“Seizures in Dravet syndrome are extremely difficult to control and they can be deadly,” says study co-author Linda Laux, MD, from Stanley Manne Children’s Research Institute at Ann Robert H. Lurie Children’s Hospital of Chicago. “Our results are encouraging, especially considering that we don’t have any antiepileptic drugs approved for Dravet syndrome in the U.S.”
The study included 120 children and young adults with Dravet syndrome and drug-resistant seizures. They were randomly assigned to receive either cannabidiol or a placebo, in addition to standard antiepileptic treatment.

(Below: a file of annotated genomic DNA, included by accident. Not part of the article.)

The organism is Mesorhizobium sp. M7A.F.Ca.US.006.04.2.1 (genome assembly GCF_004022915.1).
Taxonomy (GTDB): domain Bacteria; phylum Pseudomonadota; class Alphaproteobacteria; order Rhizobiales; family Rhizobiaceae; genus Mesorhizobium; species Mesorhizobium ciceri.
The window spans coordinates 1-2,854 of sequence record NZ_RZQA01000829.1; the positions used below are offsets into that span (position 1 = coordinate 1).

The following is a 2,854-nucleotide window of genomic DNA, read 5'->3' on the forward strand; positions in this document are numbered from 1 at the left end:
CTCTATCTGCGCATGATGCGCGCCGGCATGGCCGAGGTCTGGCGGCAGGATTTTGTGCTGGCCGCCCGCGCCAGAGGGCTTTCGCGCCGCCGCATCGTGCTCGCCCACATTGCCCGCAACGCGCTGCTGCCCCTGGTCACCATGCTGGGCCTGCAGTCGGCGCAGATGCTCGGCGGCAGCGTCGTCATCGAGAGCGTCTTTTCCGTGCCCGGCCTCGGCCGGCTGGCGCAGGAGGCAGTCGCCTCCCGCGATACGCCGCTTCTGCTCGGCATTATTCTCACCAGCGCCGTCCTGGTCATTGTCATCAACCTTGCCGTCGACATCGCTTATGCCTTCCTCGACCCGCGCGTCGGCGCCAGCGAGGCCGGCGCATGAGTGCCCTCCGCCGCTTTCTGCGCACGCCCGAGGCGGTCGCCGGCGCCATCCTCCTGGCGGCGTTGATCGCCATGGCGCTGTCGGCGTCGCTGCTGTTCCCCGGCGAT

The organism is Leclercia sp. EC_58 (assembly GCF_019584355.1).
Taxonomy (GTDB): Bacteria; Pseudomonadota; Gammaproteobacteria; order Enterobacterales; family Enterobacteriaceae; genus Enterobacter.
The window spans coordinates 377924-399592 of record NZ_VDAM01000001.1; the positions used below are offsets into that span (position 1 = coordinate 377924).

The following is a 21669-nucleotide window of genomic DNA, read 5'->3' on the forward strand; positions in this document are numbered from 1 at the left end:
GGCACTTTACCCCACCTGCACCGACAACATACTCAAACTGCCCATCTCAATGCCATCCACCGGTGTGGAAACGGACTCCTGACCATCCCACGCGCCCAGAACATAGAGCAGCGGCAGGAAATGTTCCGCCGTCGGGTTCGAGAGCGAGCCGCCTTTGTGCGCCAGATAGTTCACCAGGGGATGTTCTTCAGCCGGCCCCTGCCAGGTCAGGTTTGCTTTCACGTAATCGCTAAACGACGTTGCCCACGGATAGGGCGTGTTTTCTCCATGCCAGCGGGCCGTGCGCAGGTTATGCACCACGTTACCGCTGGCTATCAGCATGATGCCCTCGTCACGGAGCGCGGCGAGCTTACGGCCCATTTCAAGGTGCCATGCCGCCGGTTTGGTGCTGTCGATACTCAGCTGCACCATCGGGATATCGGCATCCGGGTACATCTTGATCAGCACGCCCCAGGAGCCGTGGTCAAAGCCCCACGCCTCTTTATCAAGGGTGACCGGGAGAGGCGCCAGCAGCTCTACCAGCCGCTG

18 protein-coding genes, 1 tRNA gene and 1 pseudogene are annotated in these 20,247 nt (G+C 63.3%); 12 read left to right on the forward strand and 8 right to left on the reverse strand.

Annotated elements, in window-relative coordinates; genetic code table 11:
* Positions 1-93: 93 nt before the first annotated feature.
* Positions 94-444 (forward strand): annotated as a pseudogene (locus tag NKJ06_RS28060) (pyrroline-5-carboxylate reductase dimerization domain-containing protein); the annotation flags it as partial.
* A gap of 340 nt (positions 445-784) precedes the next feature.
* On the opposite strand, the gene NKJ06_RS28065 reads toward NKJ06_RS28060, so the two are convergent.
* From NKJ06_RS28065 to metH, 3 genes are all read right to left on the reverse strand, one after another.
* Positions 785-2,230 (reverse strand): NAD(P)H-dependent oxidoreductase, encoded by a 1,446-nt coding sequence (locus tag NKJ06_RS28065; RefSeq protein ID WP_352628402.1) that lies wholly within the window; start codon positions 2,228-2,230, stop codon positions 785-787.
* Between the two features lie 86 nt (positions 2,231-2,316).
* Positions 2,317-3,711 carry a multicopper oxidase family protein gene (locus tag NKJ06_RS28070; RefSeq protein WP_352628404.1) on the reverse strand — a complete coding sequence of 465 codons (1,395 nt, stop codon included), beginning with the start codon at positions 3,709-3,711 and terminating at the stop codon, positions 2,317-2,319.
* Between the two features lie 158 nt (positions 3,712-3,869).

Adverse events were reported in 93 percent of the patients taking cannabidiol, compared to 75 percent of the patients in the placebo group. The most common side effects were drowsiness, diarrhea and decreased appetite.
“We will need more data to determine the long-term efficacy and safety of cannabidiol for Dravet syndrome,” says Laux, who is the Medical Director of the Comprehensive Epilepsy Center at Lurie Children’s
... read more at: https://www.sciencedaily.com/releases/2017/05/170526085003.htm